Do you constantly struggle to pull information from your son, student, or athlete, only to encounter mumbling or evasive assurances such as “It’s nothing” or “I’m good?” Do you sense that the boy you care about is being bullied, but that he’ll do anything to avoid your “help?” Have you repeatedly reminded him that schoolwork and chores come before video games only to spy him reaching for the controller as soon as you leave the room? Have you watched with frustration as your boy flounders with girls?
Welcome to Boy World. It’s a place where asking for help or showing emotional pain often feels impossible. Where sports and video games can mean everything, but working hard in school frequently earns ridicule from “the guys” even as they ask to copy assignments. Where “masterminds” dominate and friends ruthlessly insult each other but can never object when someone steps over the line. Where hiding problems from adults is the ironclad rule because their involvement only makes situations worse. Boy world is governed by social hierarchies and a powerful set of unwritten rules that have huge implications for your boy’s relationships, his interactions with you, and the man he’ll become. If you want what’s best for him, you need to know what these rules are and how to work with them effectively.
What you’ll find in Masterminds and Wingmen is critically important for every parent – or anyone who cares about boys – to know. Collaborating with a large team of middle- and high-school-age editors, Rosalind Wiseman has created an unprecedented guide to the life your boy is actually experiencing – his on-the-ground reality. Not only does Wiseman challenge you to examine your assumptions, she offers innovative coping strategies aimed at helping your boy develop a positive, authentic, and strong sense of self.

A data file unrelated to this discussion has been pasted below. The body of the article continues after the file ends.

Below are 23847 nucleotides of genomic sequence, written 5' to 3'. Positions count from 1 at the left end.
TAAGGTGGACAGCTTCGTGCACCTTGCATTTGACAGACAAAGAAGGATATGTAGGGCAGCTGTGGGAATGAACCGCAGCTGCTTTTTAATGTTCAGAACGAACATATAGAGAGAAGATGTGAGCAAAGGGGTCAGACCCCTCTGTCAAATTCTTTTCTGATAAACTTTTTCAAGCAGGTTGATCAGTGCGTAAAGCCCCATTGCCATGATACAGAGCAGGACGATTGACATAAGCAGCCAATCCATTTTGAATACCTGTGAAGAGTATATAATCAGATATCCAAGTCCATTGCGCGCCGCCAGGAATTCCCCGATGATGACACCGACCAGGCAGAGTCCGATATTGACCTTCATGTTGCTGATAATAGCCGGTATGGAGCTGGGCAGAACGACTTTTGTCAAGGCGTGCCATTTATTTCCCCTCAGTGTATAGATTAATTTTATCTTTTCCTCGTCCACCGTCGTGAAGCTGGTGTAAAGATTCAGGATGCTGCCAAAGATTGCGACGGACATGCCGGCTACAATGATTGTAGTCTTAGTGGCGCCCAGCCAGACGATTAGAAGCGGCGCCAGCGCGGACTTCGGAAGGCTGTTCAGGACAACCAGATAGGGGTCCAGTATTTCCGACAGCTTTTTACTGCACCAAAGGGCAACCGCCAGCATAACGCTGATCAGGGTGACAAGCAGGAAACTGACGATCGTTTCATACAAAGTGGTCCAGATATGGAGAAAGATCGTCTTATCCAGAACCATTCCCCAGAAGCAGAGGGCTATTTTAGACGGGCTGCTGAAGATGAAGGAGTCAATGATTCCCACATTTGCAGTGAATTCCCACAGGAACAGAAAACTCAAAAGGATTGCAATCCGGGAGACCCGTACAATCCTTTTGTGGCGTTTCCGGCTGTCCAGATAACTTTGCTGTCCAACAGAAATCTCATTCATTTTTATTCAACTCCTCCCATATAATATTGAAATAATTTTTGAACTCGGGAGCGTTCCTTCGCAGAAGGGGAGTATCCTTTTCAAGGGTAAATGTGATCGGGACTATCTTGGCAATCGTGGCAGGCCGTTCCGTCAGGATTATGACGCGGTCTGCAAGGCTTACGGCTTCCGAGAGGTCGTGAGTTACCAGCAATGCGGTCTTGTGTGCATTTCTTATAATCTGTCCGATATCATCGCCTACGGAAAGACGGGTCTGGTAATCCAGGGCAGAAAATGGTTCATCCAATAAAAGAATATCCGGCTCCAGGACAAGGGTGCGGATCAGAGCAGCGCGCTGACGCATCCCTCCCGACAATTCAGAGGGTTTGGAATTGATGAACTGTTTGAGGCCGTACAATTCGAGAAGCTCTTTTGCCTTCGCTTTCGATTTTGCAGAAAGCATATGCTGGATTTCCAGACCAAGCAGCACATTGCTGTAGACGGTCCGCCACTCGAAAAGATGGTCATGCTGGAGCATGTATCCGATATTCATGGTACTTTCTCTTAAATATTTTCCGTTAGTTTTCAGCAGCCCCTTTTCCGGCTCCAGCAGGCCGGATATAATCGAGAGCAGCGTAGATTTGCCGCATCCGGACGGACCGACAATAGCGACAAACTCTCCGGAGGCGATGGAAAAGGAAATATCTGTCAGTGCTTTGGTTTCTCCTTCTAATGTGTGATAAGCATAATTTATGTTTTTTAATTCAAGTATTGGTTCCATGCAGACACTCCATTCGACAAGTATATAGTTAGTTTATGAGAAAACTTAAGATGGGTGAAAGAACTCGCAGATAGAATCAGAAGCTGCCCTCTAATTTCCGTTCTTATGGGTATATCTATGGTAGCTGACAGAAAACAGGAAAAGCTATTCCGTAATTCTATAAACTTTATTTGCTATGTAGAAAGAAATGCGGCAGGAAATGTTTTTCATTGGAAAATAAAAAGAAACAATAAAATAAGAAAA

“Rosalind Wiseman, who so insightfully explained the world of girls in Queen Bees and Wannabes, has done it again . . . This is an essential guide – not just for parents but anyone who wants to better understand their own childhood and its impact.” --Anderson Cooper
“Rosalind Wiseman offers readers deep, nuanced, up-to-the-minute insight into today's boy. She explains how and why boys, in so many areas, make it easy for parents and educators to miss out on their suffering and their strength. Most important, she shows how to reach out and lift boys up without getting on their nerves.” --Wendy Mogel, PhD, author of the New York Times bestseller The Blessing of a Skinned Knee
"Rosalind Wiseman, the well-known ‘girl expert,’ has a real feel for the inner life of boys, and for the way they interact with their parents. Her new book, Masterminds and Wingmen, contains some of the best advice for communicating with boys that I’ve ever read: wise, clear and tough. The brilliant chapter on why boys lies to their parents is alone worth the price of the book.” --Michael Thompson, coauthor of the New York Times bestseller Raising Cain: Protecting the Emotional Life of Boys
“Trying to communicate with boys, teenage boys especially-- can sometimes feel like cracking the world’s most complicated secret code. What makes Masterminds and Wingmen so remarkable is how thoroughly it decrypts boy-world language. It allows us to really connect with boys. If you want to understand what’s in your son’s head, read this book!” --Michael Gurian, New York Times bestselling author of The Wonder of Boys
“Rosalind Wiseman is perhaps America's foremost guide through the complex social hierarchies and cruel logics that govern adolescents' lives . . . With clear analysis and down-to-earth practical advice, this book will guide many many conversations between parents and their sons.” --Michael Kimmel, author of Guyland: The Perilous World Where Boys Become Men
"Rosalind Wiseman brings a distinctive perspective and voice to whatever issue she takes up . . . I found the book insightful and useful, as both a father to sons and as a professional working with violent youth who must deal with the most serious life issues facing other people's sons." --James Garbarino, PhD, author of Lost Boys: Why Our Sons Turn Violent and How We Can Save Them
“Don't even try parenting, teaching or coaching a boy without reading Wiseman's book -- a field manual that you’ll absolutely need if you wish to enter the strange and wondrous world of guys.” --Richard Whitmire, author of Why Boys Fail
“The world bombards boys with confusing and destructive messages– the net result is the creation of characters instead of young men with character. Masterminds and Wingmen will help parents, teachers, and coaches understand young boys and make a difference in their lives. An intriguing read.” --Dr. Kevin Leman, author of Have a New Kid by Friday